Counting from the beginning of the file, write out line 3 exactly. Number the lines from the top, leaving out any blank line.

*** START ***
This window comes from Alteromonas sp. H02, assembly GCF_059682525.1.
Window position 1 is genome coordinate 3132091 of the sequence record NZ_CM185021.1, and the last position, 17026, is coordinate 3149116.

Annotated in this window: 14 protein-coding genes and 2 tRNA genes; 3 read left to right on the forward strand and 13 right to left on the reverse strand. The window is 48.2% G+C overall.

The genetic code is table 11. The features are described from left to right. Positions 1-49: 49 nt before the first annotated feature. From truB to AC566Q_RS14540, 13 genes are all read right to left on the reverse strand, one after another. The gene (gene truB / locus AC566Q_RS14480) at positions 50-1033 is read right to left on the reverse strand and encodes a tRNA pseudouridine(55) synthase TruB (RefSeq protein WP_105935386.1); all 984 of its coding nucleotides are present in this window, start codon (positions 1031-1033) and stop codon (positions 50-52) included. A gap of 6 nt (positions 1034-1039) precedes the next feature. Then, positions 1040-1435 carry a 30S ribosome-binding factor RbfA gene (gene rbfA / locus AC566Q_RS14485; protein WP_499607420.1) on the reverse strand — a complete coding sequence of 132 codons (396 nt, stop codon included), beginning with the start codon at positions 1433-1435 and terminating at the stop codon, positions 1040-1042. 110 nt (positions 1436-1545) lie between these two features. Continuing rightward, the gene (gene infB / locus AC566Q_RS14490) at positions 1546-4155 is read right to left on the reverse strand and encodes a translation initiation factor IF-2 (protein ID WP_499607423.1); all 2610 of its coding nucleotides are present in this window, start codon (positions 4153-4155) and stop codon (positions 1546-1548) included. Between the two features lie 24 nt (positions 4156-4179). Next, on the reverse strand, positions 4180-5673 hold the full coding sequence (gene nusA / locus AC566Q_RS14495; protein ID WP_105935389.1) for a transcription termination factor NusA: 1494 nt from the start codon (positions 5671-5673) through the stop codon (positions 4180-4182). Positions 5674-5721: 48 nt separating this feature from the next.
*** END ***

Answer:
Annotated in this window: 14 protein-coding genes and 2 tRNA genes; 3 read left to right on the forward strand and 13 right to left on the reverse strand. The window is 48.2% G+C overall.